Property & Planning: More smoke, no fire
Eighteen months ago, the Government published a consultation paper, intended to form a basis for a new approach to planning obligations. However, it is yet to make up its mind on the big issues, leaving the same ambiguities in the system. Marnix Elsenaar reports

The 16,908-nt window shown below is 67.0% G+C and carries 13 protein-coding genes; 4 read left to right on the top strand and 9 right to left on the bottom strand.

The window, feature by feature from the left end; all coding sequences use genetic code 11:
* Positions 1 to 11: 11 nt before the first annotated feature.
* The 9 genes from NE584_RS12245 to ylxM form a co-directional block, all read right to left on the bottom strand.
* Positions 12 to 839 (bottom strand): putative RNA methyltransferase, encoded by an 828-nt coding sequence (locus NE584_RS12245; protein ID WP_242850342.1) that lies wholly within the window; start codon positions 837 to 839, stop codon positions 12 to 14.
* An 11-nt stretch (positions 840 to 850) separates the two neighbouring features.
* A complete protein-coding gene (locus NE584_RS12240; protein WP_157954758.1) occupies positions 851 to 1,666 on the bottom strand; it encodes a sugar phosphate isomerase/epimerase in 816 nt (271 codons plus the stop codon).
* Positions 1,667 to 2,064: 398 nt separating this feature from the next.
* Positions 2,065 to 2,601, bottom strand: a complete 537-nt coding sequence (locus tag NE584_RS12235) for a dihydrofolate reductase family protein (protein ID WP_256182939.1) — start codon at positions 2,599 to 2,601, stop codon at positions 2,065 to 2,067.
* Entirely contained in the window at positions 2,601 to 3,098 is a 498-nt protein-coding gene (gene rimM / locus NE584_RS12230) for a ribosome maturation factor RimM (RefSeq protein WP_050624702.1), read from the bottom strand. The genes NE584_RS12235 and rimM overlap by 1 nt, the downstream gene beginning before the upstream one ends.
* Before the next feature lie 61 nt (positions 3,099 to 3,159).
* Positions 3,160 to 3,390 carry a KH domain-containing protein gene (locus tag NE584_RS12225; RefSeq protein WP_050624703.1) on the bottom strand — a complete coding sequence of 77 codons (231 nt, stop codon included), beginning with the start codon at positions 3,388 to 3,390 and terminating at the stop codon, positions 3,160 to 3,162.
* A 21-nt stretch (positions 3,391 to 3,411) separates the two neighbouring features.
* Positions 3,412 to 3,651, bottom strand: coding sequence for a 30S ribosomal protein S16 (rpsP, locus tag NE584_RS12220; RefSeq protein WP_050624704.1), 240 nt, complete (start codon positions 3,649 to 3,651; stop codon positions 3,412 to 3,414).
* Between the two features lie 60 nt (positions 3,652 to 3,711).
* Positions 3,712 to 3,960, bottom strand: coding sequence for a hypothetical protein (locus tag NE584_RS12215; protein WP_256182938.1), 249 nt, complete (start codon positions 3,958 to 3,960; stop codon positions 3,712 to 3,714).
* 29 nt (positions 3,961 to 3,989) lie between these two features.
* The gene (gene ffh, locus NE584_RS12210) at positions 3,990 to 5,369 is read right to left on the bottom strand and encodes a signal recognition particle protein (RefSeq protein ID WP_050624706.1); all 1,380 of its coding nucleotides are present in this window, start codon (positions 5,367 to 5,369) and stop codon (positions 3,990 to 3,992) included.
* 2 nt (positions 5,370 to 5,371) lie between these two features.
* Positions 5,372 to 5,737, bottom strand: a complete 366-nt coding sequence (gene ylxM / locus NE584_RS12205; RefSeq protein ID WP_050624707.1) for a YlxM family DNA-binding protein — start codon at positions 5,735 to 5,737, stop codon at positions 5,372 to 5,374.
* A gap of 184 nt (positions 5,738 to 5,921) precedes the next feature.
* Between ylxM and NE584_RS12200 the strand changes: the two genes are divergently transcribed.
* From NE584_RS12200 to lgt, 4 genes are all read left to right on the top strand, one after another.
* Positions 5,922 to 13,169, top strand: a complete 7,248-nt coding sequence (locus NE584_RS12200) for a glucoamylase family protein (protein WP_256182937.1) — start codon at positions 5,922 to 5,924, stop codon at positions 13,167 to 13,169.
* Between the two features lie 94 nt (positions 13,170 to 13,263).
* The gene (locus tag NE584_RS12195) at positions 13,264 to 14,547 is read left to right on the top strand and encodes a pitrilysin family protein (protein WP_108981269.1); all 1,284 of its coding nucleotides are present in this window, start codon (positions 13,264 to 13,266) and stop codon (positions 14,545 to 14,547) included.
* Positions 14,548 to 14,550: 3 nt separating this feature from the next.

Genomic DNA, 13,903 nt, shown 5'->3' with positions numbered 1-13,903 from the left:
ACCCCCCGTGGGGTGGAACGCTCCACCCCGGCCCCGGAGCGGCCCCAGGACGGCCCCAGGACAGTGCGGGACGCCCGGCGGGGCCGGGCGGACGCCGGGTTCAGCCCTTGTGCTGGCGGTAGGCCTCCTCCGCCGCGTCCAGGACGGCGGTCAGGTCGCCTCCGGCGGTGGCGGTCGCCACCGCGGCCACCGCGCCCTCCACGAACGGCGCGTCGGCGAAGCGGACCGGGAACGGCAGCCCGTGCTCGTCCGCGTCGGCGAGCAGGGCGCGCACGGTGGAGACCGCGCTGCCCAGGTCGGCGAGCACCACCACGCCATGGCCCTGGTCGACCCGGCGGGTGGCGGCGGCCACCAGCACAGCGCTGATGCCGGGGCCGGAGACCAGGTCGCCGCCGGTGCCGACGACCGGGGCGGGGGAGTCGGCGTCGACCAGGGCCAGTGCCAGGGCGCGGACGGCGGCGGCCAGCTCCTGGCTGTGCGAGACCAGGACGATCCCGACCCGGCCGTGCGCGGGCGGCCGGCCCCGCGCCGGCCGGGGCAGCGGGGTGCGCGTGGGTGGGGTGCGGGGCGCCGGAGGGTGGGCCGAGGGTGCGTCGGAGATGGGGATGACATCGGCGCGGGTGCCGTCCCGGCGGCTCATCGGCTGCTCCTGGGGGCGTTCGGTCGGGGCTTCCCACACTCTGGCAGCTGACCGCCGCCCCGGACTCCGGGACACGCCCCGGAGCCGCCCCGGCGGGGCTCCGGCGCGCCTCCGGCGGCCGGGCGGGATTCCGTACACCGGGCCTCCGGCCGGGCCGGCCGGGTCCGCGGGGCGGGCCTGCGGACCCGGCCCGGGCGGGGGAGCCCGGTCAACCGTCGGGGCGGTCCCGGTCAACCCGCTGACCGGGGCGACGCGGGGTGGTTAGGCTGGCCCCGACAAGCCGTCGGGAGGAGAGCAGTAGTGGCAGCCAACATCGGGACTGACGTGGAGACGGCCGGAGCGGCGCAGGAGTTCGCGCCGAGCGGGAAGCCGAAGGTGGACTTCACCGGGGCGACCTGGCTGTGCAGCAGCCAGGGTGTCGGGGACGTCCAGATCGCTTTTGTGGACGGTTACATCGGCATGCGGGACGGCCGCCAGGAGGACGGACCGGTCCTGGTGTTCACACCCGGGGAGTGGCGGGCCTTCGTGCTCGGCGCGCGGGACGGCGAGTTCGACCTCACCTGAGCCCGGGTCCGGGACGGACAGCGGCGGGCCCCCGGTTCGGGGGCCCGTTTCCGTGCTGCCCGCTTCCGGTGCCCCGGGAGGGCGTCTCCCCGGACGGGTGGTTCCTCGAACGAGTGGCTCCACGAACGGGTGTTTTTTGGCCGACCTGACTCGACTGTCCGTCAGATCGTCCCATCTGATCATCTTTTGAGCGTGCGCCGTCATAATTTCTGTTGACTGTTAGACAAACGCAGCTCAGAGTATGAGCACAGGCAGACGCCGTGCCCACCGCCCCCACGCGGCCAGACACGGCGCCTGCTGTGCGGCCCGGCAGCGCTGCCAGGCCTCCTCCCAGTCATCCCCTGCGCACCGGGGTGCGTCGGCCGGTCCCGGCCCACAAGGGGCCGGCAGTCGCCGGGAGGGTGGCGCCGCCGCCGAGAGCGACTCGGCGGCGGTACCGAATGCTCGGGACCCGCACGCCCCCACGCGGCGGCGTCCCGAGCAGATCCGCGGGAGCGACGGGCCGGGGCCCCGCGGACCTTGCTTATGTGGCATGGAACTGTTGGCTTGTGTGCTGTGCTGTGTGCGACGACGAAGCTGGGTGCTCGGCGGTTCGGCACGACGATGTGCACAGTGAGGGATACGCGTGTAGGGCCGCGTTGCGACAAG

It is a well-established principle that developers should make contributions to mitigate the impact on a community of a development for which they are seeking planning permission. The current rules are set out in section 106 of the Town and Country Planning Act 1990, Circular 1/97 and case law. However, the level of such contributions, and the community causes the local authority can spend the contributions on, continue to be controversial. The controversy is not helped by the fact that case law and the circular create different tests for what can lawfully be required as a prerequisite to the grant of planning permission. The courts have held that it is lawful for local planning authorities to accept contributions volunteered by developers as long as there is more than a minimal connection between the contribution and the development. In contrast, the circular sets out a more restrictive test for what local authorities can insist on. It requires contributions to be necessary to make the development acceptable in planning terms.
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